Thursday, 28 February 2013

Raising Men

It’s not so easy to be a man today. What is a good man these days? Do you know? Do you think your son knows?

I have always had my feet planted firmly in the raising adults camp as opposed to the raising kids playground. It just makes sense to me. Start as you mean to go on and all that kind of logic. Having two sons means that I am deeply entrenched in the business of raising men. Good men. Men who will succeed in love and life and happiness and self. It is one of the greatest challenges of parenthood to have the foresight to teach the right lessons for an outcome that may not even exist.

I am constantly, CONSTANTLY thinking about the right lessons to teach my boys but, to be perfectly basic, it’s just so confusing. I am an empowered woman. I am empowered because my society has empowered me. Our focus has been and is to teach girls that we can be anything we want to be. Anything. Because the greatest power you can bestow upon someone is freedom. Choice. Independent thought. I know what a good woman is. A good woman is anything you want to be – unless you’re a bad mother. That is the mother of all sins in womanhood... pardon the pun. You can choose not have children. You can choose to adopt your children out. You can choose multiple fathers for your children. You can even choose to end a pregnancy to avoid having children. But if you’re shit at raising them... god fucking help you. 

I digress.

How can I teach my sons to celebrate their own selves when there is very little room to do that? 

Consider this – a young girl doesn’t like to wear dresses so much. She prefers to rough and tumble in a pair of shorts on the soccer field. Her parents are so proud and delighted that she’s so strong willed. They call her a tomboy. She’ll be able to do anything when she’s older, their friends say. On the other hand there’s  a young boy who’s not so keen on sport. He prefers to play music and dress ups and have tea parties. He likes pink. He’s interested in mum’s make-up and likes the feel of silk on his skin. His parents try to channel his masculine spirit into any sport then can. They downplay his creativity. They call him different. He’ll probably be gay, their friends say. As if that's a destination or a definition.

A strong willed girl is going places. A strong willed boy will have anger management issues. An emotional girl is understood. An emotional boy is a cry baby. A boy who gets into a playground fight school is aggressive and a trouble maker. A girl who gets into a playground fight at school is tough and can ‘hold her own’.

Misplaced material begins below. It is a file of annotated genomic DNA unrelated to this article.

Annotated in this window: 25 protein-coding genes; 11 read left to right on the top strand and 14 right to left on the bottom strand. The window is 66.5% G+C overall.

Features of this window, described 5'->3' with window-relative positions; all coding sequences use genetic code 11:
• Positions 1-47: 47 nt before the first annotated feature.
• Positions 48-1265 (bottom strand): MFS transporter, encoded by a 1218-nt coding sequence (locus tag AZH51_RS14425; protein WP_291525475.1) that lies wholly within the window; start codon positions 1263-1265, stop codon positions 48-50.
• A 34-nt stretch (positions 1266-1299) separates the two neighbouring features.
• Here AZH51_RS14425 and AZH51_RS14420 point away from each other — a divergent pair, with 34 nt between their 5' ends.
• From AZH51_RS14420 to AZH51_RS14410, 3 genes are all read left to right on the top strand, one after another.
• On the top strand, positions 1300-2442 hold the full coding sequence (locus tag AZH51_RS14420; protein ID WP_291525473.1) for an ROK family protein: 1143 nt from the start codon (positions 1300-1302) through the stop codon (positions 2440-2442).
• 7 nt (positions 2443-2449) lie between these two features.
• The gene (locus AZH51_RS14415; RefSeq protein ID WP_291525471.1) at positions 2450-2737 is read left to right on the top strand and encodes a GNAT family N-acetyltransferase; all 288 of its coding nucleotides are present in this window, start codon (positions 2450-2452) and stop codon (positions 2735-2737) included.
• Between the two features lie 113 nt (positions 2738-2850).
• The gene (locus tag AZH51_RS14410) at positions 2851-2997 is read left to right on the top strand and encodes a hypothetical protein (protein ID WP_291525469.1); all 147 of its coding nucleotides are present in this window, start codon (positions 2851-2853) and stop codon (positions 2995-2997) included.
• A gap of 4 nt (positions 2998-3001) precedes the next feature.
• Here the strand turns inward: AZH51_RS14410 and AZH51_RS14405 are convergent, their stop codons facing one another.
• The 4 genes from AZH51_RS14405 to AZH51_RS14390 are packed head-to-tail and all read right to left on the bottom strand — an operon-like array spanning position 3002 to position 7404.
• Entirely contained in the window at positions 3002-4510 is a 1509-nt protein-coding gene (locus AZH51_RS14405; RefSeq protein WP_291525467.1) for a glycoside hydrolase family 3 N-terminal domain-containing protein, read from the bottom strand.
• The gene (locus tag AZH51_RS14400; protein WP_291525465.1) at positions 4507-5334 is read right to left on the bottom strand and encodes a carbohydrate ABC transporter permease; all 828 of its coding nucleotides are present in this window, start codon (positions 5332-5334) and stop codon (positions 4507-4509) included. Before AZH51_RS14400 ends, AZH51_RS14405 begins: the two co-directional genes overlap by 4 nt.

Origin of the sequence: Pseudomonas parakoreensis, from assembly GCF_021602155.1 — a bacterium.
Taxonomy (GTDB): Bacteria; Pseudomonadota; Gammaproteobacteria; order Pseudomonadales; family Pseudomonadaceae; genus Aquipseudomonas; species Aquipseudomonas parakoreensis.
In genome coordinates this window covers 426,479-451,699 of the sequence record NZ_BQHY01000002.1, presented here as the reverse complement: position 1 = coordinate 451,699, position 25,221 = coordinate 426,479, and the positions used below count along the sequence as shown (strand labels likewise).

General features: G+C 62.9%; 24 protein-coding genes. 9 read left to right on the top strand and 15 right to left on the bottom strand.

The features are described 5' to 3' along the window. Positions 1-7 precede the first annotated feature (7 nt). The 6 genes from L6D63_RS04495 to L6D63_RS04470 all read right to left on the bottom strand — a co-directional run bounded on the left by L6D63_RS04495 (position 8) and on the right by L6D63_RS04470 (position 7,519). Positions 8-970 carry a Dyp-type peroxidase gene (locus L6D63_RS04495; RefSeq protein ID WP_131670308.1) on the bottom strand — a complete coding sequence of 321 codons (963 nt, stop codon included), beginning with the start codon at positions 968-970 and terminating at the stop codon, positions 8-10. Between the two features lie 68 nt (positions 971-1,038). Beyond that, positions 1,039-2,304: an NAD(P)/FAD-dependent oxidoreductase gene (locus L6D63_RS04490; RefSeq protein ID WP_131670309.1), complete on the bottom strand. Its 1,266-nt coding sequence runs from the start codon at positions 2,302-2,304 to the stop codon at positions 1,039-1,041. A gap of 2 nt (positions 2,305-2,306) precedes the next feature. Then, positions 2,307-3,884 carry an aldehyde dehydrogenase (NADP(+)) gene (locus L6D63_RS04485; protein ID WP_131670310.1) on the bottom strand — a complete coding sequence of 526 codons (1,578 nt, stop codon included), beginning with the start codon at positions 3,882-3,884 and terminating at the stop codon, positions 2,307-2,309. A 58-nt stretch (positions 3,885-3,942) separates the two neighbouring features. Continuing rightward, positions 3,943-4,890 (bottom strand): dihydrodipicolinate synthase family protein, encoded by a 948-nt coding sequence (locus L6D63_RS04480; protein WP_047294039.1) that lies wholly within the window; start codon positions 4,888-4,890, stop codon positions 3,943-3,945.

Don’t mollycoddle your boys is the message I get loud and clear. They should be strong. Why are you crying little Johnny? Only girls cry... are you a girl? So, girls are allowed to cry and fight. They’re allowed to be girlie and tough. But boys? Boys are expected to act like men.  

And how should a man ‘act’? In this age where the traditional family unit is predominantly non-existent, there are no more villages to raise our children and we have CONSTANT access to every type of media, our boys’ role models are confusing. And, I suspect, confused. How does our society focus on our men today? By adoring massive sporting idols covered in tattoos who drink too much, take drugs, mistreat women and believe in their own infallibility so much that they jump from the sky expecting to survive. By glorifying our criminals in ridiculous television franchises like Underbelly. Today’s male tv sitcom characters are socially inept geeks, bumbling idiots, overtly camp or useless husbands berated by their wives. Our male politicians are represented as sexist, racist, backstabbers or just dickheads.

What the fuck happened to our men?

For me to raise good men I must be able to explain what a ‘good’ man is. I think this will mean explaining to my sons that, like their female friends, they also have choices. They can choose their own paths too. To be sporty, to be musical, to be creative, to be tough, to be emotional, to be open, to be loving, to be scared, to be brave, to dance, to be true, to cry, to be shy, to sing, to be competitive, to be alone, to be honest, to like dressing up, to be a reader, to be dependable.

Could a 'good man' simply just be a grown-up 'good boy', after all?


  1. I have two boys too, and I totally get where you're coming from (and where you're going). I actually wrote a post about raising boys, the girl way, over at Bonbon Break if you're interested. :)

    1. Hi Alison, thanks for your message :) I'm always interested in other points of view and would love to read your take on raising boys but couldn't find your post... could you paste your link so I can check it out? Tan